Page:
Your guide to a weekend in Russia’s historic city, St Petersburg.
Russia’s 18th-century Emperor Peter the Great created the city. From swamp land he transformed the town on the River Neva into the most glittering capital of Europe. It is no coincidence the streets feel Parisian, a regular uniform grid of classical architecture – Peter wanted the city to look and act like its European neighbours. Fortunately, his copy project was not altogether successful. Amid the neat rooftops of grey slate, candy-colour striped bulbous domes peek above the uniform regal skyline, while the city squares span breathtaking dimensions never seen in Europe. This is unmistakably Russia.
Boasting two of the best restaurants in the city, is a gorgeous blend of modern design and grand Belle Époque architecture, of contemporary international food and traditional Russian cuisine. Tchaikovsky honeymooned here (shame about the disastrous marriage), Fyodor Dostoevsky often stayed in its grandest rooms writing parts of Crime and Punishment. Today, the traditional link with art and music continues. The candlelit art nouveau restaurant hosts ballet and opera on a little stage during dinner, and breakfast is a spread of international foods as well as Black Sea caviar and Russian river salmon. This hotel is large, so capacious and generous in proportions, variations in style happily absorb into a cavalcade of design, each aimed at celebrating the ages and trends that became part of European culture forever.
The cultural inspiration and texture of the city is most clear from the river – the way the city is sliced into islands by rivers could almost pass you by if you stay on dry land. Gliding down St Petersburg’s canals is like architectural time travel. Eighteenth and 19th century canary yellow or azure blue façades or solemn cream stone transform the traveller into an extra in a series of period films. The canals eventually give way to the vast, choppy River Neva, which offers dazzlingly grand views of the city.
For exquisite imperial opulence, make for the Fabergé Museum (), a neoclassical palace, where the famous jewelled eggs are displayed. In 1885, Tsar Alexander III received the first of these extravagant eggs containing tiny model chickens or miniature portraits inside. They fast became a tradition in the royal family when Fabergé was appointed as an official goldsmith. The museum’s collection of belt buckles and snuff boxes are little known but offer an interesting insight into the beautiful contents of a 19th-century Boyar’s pocket.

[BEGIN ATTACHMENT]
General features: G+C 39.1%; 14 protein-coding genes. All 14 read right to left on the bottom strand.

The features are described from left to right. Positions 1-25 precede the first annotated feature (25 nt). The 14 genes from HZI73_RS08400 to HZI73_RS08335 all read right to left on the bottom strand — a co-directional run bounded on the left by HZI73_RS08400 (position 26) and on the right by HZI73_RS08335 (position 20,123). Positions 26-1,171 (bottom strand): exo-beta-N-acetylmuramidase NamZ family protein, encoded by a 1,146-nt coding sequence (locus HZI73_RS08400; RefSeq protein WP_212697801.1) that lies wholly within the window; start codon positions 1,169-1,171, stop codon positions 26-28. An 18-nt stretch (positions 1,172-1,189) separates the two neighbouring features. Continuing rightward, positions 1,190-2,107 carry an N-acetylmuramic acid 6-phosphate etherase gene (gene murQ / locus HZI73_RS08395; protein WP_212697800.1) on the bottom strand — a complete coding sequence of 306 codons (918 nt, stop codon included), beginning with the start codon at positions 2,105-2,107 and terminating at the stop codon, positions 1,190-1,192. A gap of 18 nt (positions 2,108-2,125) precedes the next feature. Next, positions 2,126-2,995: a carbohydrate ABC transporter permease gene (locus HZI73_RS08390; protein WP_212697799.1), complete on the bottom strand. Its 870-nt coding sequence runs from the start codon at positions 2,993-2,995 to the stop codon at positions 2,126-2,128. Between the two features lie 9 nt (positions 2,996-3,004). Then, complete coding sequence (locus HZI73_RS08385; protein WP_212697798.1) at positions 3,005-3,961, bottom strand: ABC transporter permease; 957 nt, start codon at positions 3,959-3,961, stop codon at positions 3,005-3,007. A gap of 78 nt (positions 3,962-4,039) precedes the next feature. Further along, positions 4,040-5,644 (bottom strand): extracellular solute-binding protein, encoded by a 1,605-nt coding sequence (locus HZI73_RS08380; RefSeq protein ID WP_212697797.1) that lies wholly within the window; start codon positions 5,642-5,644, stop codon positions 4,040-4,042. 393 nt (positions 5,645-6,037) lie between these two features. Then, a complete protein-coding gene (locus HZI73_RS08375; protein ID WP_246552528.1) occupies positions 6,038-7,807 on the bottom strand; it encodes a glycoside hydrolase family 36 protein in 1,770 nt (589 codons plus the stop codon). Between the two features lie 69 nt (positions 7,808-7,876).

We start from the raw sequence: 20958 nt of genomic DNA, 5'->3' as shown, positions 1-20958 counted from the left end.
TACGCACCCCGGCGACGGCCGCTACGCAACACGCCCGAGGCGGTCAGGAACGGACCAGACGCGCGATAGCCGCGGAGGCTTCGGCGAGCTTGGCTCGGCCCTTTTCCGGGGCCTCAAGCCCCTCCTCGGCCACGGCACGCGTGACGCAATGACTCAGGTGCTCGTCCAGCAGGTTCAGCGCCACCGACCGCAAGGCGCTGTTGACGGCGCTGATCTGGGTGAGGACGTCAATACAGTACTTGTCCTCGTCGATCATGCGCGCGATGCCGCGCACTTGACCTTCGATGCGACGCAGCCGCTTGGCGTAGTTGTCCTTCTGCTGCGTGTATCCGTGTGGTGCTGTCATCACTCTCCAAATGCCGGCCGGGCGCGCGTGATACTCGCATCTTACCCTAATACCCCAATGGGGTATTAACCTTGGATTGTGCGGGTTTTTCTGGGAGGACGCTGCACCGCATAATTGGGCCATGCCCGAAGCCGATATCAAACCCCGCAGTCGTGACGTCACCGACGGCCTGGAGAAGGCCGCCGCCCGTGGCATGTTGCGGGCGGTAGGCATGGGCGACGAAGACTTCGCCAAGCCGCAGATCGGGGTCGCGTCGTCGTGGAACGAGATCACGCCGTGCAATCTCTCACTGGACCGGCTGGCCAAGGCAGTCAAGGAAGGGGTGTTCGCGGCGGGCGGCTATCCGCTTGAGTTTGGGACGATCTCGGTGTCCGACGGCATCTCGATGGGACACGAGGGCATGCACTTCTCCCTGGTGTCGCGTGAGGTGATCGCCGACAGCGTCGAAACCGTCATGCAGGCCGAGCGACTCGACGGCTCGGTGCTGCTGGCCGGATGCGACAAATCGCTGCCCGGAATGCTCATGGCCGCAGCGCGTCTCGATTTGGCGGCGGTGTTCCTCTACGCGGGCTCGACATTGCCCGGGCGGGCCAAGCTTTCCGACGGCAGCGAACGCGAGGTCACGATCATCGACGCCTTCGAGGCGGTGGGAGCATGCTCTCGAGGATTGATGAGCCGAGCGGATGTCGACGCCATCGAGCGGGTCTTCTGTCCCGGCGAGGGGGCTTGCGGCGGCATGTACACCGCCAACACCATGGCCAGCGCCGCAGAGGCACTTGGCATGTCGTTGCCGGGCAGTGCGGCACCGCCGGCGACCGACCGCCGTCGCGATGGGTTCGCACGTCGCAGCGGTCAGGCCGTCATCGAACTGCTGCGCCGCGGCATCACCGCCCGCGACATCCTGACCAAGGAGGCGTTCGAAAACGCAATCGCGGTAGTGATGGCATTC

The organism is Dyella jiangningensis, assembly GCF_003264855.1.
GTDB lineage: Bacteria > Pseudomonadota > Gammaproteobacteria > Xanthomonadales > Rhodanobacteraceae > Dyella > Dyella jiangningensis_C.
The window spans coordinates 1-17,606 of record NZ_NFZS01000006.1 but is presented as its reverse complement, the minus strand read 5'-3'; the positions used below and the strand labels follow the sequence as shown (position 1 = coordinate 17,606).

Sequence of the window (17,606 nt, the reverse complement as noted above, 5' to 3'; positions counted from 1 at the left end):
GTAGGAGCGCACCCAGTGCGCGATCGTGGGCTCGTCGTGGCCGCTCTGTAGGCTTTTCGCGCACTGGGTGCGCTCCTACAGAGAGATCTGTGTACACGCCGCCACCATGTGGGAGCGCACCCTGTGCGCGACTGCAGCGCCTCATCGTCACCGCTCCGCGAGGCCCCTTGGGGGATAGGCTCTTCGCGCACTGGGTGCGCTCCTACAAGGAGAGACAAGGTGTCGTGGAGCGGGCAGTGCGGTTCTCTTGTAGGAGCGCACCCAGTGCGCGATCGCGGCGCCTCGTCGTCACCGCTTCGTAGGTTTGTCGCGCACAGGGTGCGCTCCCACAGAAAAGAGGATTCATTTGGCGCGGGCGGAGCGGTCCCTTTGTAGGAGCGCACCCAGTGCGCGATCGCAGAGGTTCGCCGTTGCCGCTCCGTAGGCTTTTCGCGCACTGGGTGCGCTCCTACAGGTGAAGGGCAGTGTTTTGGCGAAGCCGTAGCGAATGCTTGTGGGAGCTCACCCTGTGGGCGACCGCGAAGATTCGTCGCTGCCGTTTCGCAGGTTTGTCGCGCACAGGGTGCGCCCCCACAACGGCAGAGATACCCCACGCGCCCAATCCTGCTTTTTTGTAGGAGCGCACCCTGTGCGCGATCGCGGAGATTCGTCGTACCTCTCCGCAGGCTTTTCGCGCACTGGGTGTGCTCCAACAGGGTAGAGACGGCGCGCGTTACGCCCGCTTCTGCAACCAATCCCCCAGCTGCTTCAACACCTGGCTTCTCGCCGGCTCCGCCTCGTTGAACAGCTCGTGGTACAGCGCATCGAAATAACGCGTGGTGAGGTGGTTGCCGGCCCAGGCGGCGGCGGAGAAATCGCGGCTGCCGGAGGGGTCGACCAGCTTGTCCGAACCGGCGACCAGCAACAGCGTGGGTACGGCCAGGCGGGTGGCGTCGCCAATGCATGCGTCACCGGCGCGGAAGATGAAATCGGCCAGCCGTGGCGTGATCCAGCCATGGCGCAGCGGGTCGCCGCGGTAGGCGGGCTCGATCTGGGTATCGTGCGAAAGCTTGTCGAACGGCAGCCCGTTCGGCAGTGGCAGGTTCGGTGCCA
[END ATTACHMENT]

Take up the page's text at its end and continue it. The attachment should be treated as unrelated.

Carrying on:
For more regal extravagance head to . Room after room is a masterpiece of gold, mirrors and marble. Outside, the formal gardens are free to Russians and as such still feel very busy despite the acres of tree-lined walkways. The Hermitage Museum () is an expansive and detailed portfolio of international art. From 15th-century Middle Eastern armory to impressionist works and religious pieces, like the masterpiece The Apostles Peter and Paul by El Greco, this former royal residence has got it all.
Built by Tsar Alexander III in memory of his assassinated father, The Church of the Saviour on Spilled Blood is decorated from floor to ceiling with intricate mosaics about biblical stories. Even for ardent atheists, the intricate patterns and scale are truly breathtaking.
Russian food starts with borscht, the most popular soup. Only bettered by solyanka, an even heartier broth. On menus everywhere it keeps out the cold. Keeping warm on chilly Russian streets ensures you find street food ‘inside’. Try going Dutch with typical kapsalon at Kartoffel’s Gibrami café (Gorokhovaya 12). Vegetarians are surprisingly well catered for with courgette and aubergine dishes. Falafel teamed with local shawarma spiced with cumin or bilberry sauce come ready to go (park on hand for consumption) at Pita’s budget eatery perched on the fourth floor of CC Galereya, Gorokhovaya 32. The Petrograd side of the city is now host to , an upscale restaurant named after the famous playwright. While musicians play Chopin, choose from classic blinis with caviar, pickled porcini and jellied oxtails and pig’s feet. Faint of heart? Shots of pine-infused vodka help you to get into the spirit of the Russian high life.
Matryoshka nesting dolls and caviar are a must, but what else? The city was the chicest place to buy porcelain in the 18th century and one of its many ceramic companies The Imperial Porcelain Factory is still in production having reverted from its Soviet name. Pick from opulent pre-revolutionary, soviet or modern tea and dinner sets and adjust your diet accordingly. If only for its twirled oak carvings and enormous palm tree, Yeliseev’s Food Hall on the Nevsky Prospect is a grand shop of wonders. Filled with caviar, cream cakes and macarons worthy of a tsar, it is like a working museum. Don’t miss the wildly controversial miniature chocolate busts of Stalin.
Live like a local: The metro is still the most elegant and ambitiously artistic in the world. From Avtovo’s classical ballroom vision to modern Soviet brutalist art, it is well worth a ride around for they embody the spirit of a defiant nation.
Whatever you do: Avoid talking politics, there is too much contention for any contrary remarks to go down well and old enmities die hard.
Book it: offers a four-night stay at the Belmond Grand Hotel Europe priced from £575 per person including British Airways flights, transfers and accommodation with breakfast daily.
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